Pakistan’s military has begun fencing parts of its disputed northwestern border with Afghanistan to curb the movement of Pakistani Taliban fighters it says are based on Afghan soil, according to a statement.
Fencing started in the Pakistani Bajaur and Mohmand districts, which border the eastern Afghan provinces of Nangarhar and Kunar, Pakistan’s Army Chief Qamar Javed Bajwa announced on Saturday.
Pakistan shares a mountainous and largely unpatrolled 2,500km-long border with Afghanistan, which the latter disputes. Previous attempts to fence or formally demarcate the border have met with resistance from Kabul.
In June, at least four people were killed when Pakistan and Afghanistan exchanged artillery fire over Pakistan building a formal border control complex at Torkham, the main border crossing between the two countries.
The clash marked a continuing souring of relations between the South Asian neighbours.
Pakistan sealed all border crossings with Afghanistan in mid-February, during a wave of attacks on Pakistani soil that killed at least 130 people.
Those attacks were followed by frequent skirmishes between Pakistani Taliban fighters and Pakistan’s military along the border in the Mohmand, Khyber and other districts.
In the latest such violence, on March 17, at least eight people, including two soldiers, were killed in a Pakistani Taliban attack on Pakistani border posts from the Afghan side of the border.
The border closure remained in place for more than a month, leaving thousands of visitors and tons of perishable goods stranded on either side of the border.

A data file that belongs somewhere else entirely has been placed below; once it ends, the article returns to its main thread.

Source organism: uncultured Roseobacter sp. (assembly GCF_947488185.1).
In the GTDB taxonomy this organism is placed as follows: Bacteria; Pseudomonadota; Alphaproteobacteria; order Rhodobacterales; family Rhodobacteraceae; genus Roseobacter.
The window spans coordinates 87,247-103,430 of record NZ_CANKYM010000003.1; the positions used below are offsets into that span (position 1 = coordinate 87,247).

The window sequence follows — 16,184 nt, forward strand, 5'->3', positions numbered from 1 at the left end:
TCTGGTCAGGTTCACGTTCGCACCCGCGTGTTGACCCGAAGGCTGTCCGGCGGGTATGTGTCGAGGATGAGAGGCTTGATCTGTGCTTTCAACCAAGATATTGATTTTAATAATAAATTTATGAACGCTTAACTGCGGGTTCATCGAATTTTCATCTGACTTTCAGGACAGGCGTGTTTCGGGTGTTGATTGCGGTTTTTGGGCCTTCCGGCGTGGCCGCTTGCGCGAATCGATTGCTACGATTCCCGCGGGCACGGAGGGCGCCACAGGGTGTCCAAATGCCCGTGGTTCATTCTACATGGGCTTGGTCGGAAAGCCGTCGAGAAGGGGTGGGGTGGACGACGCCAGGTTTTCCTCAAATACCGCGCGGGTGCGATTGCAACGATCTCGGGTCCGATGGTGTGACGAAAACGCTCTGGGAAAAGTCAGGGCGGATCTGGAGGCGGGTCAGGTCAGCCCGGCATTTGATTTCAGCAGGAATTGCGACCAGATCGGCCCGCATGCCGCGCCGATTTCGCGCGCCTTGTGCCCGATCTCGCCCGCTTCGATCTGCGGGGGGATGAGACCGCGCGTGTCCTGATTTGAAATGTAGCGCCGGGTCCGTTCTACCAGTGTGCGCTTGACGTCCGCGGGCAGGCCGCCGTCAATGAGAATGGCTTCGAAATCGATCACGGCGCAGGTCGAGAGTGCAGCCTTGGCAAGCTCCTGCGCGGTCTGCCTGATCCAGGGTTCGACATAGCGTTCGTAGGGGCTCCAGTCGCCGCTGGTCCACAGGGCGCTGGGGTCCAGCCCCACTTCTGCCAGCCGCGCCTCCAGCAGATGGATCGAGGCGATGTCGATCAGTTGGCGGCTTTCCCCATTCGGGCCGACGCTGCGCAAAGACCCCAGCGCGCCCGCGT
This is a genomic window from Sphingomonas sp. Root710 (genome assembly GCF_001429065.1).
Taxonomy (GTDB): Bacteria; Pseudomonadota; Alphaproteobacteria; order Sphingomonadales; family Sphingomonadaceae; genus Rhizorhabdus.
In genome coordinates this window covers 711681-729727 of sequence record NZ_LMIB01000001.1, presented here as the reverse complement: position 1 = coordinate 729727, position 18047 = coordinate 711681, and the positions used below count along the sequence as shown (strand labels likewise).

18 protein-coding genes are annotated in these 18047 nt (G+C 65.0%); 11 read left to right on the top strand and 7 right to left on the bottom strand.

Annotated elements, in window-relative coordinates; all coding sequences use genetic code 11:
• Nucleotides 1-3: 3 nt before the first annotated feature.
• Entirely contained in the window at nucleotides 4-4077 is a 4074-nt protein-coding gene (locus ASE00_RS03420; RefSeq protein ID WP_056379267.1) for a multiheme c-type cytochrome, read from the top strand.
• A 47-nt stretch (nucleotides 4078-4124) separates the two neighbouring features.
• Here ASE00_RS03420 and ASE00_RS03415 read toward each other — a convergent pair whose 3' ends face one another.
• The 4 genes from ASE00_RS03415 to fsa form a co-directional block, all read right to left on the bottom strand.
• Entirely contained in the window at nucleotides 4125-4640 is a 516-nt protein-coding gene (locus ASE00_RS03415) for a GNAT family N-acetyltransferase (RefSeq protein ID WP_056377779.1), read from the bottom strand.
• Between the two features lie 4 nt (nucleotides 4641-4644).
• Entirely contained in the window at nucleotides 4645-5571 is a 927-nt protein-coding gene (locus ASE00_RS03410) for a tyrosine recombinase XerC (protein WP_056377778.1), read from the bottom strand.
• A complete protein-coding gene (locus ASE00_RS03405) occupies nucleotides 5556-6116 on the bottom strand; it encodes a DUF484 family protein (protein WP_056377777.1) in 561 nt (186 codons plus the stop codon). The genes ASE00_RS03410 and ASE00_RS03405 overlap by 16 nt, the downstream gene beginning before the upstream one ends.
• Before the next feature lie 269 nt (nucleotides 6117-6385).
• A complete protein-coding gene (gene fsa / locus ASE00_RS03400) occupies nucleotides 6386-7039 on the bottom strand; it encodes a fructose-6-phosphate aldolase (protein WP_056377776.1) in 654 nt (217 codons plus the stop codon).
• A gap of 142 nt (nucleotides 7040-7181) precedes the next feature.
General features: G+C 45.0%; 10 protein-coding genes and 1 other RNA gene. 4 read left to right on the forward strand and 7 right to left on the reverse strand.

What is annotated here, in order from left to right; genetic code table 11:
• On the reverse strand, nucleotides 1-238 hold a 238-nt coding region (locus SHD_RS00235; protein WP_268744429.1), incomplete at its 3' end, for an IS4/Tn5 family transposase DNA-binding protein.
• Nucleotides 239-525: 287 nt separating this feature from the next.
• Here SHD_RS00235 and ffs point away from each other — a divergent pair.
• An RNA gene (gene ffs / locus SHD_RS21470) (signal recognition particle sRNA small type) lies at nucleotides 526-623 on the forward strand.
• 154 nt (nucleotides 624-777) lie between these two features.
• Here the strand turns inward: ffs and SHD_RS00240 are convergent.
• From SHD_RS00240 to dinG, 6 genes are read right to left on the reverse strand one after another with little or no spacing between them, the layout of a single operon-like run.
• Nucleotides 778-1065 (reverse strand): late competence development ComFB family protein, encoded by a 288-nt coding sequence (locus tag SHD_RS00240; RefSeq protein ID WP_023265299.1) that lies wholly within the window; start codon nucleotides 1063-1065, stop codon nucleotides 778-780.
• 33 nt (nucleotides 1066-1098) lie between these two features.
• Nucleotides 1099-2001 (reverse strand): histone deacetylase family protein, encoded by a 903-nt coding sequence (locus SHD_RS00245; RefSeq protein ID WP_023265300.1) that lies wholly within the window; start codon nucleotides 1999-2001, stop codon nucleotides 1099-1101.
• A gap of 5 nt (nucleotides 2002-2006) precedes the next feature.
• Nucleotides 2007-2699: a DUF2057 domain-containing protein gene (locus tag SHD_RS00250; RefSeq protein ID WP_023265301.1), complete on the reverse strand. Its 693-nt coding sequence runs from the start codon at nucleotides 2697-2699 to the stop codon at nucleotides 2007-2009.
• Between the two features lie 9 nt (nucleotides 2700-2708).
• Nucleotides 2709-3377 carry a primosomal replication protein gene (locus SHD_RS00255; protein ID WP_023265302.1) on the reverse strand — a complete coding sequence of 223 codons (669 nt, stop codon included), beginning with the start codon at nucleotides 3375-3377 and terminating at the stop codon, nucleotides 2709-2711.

On March 20, Pakistan’s Prime Minister ordered the reopening of the border for all traffic “on humanitarian grounds”.
Addressing troops deployed on the border in Mohmand and Orakzai districts on Saturday, Bajwa said “technical surveillance means are also being deployed along the border besides regular air surveillance”, a Pakistani military statement said.
Bajwa said that Pakistan was working with Afghanistan to develop a bilateral border security mechanism.
“A better managed, secure and peaceful border is in mutual interest of both brotherly countries who have given phenomenal sacrifices in war against terrorism,” he said.
The Pakistan-Afghanistan border has been at the centre of accusations hurled by both governments against each other.
Pakistan and Afghanistan accuse each other of sheltering elements of the Pakistani and Afghan Taliban respectively.
Both sides deny the charges, although major leaders from both groups have been killed on the others’ soil in the past.
Pakistan’s military is now building more than 420 “small forts” along the border, and deploying radar sensors to detect cross-border movement, Pakistan’s Dawn newspaper on Sunday.
Asad Hashim is Al Jazeera’s Web Correspondent in Pakistan. He tweets @AsadHashim